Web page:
CALL me cynical, but Sunday’s lop-sided win over an anaemic Seattle side has done little to ease a sense of apprehension ahead for the 2010 New York Giants season.
Don’t get me wrong, there was plenty to enjoy in the 41-7 road win at Qwest Field, but a sense of perspective is needed to put the G-Men’s 5-0 winning streak into context.
Coach Coughlin has always been an advocate of the never-get-too-high, never-get-too-low philosophy and just as it was advisable to jettison the unwise calls for his sacking after a 1-2 start, now is the time for caution when scribes and pundits (see MNF) are hypothesizing over a possible Jets-Giants Super Bowl and anointing Big Blue as the cream of the crop in the NFC.
The first reason for exercising restraint is the paucity of talent faced thus far – the Giants’ opponents are a combined 27-37 and if we’re being honest with ourselves, only the Colts and Titans have been dangerous, both of which beat the G-Men.
What will give more of an indication as to where the Giants truly stand in the big scheme of things are two season-defining match-ups on the horizon with the Eagles and their (much as it pains me to say it) MVP-candidate quarterback Michael Vick
Lambeau Field the day after Christmas and two potentially tricky games against a resurgent Washington will also give more of an accurate picture.
If the Giants can perform well here, then maybe we can start talking about the 2007 vintage.
So although the Giants’ defence has been exemplary and blowing up quarterbacks like Kareem McKenzie’s right shoe, the sense of optimism needs to be tempered.
I am not a doom-sayer fan who loves to be critical and seems to take masochistic joy in nit-picking over faults but I also think it’s foolish to be blindly optimistic in the face of legitimate concerns.
There’s a nagging feeling in my bones that at 2009-esque capitulation could be looming around the corner
Here are some other reasons for worry – and what true fan isn’t beset by myriad anxieties unless its 41-zip going into the 4th?
The Giants turned the ball over five times against the Cowboys and was third-worst in the league entering yesterday’s game.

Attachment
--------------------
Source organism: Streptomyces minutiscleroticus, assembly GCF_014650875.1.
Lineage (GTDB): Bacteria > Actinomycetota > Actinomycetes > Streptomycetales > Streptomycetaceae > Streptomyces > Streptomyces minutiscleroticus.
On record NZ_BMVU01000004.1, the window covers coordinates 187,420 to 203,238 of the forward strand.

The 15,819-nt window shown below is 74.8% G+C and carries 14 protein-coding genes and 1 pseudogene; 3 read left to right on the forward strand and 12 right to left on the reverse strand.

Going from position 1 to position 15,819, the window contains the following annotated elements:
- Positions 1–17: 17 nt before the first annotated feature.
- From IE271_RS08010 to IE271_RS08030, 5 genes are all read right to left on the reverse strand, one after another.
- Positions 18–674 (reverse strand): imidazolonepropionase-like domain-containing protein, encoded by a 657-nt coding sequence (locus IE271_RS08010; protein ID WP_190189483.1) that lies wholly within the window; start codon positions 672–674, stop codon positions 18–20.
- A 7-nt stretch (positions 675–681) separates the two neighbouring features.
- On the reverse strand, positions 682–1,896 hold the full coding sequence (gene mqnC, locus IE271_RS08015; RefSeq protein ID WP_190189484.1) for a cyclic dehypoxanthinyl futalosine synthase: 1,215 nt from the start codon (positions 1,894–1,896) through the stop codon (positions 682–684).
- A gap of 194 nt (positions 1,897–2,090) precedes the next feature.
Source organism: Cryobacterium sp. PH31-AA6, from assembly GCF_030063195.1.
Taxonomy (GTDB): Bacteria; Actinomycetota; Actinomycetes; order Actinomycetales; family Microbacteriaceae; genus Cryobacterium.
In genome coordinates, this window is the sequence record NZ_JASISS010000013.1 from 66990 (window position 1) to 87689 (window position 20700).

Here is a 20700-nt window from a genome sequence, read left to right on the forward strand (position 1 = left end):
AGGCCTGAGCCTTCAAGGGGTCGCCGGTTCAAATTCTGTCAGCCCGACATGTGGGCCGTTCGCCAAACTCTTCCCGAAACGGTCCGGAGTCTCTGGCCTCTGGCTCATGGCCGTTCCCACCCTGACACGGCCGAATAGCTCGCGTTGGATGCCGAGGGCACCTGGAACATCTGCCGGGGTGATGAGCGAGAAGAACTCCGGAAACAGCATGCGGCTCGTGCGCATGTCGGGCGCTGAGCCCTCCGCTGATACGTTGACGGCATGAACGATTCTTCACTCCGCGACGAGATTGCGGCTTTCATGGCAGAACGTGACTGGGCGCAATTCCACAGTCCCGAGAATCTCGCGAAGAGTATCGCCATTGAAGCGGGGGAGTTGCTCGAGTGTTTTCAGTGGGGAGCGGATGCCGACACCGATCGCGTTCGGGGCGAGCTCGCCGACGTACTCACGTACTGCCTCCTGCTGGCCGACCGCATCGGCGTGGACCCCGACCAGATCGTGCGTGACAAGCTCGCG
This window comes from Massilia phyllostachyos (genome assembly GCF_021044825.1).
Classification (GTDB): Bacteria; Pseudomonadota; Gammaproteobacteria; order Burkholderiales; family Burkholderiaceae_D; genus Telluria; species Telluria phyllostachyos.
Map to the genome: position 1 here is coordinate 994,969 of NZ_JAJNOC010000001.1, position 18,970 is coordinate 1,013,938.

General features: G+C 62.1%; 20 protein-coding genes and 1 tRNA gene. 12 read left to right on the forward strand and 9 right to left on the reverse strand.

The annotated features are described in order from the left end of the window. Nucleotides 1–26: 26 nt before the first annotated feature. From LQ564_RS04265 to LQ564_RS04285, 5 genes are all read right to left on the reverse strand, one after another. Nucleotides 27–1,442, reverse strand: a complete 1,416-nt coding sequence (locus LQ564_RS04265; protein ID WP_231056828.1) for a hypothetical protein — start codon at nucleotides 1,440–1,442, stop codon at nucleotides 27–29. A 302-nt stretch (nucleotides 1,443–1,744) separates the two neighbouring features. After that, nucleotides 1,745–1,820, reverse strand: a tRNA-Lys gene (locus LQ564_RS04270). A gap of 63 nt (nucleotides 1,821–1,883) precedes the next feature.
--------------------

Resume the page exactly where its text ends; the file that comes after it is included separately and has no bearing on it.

If Seattle had any offensive punch, they could have punished Kevin Boss’s early turnover and put the G-Men in a tricky whole right from the get-go. Against the aforementioned better teams, these could be severely punished.
Fumbles from the running backs and tipped-balls from the receivers have still yet to be stamped out.
It would be a huge understatement to say the defensive backs have been an improvement on last year’s woeful showing – Deon Grant gets my Unsung Hero of the Season Award so far – but they haven’t been truly tested yet against quality opposition.
There has been no Brees, Brady, Rivers or Rodgers on the docket so far and when the Giants faced the Colts it was the run which did the damage.
How will they fare against a top-quality passing attack?
I’m also concerned by the lack of recent production from Kenny Phillips who hasn’t had the breakout year many predicted.
Although rookie punter Matt Dodge seems to have settled down into more consistent play of late since getting some sage advice from fellow kicker Lawrence Tynes – wear a glove – it’s impossible to ignore his glaring errors.
Again, will these mistakes and poor field position surrendered be exposed by playoff-bound teams?
The Giants’ return game has been as vile as trash-talking from Kevin Garnett. The loss of Domenik Hixon has affected special teams much more than anyone anticipated and this deficiency in the return game takes away the quick-fire potent weapons enjoyed by teams such as Chicago, Dallas, heck, even Kansas City.
Alas, reader, to finish on a positive note. One facet of the Giants’ game which has been superlative is the unexpected production from linebackers Jonathan Goff (37 tackles, 0.5 sack) and Michael Boley (team-leading 46 tackles, 1 sack).
There’s still a search party being sent out in most games for Keith Bulluck (13 tackles) but no-one would have predicted such solid play from the linebacking corps which has steadied the ship against the run.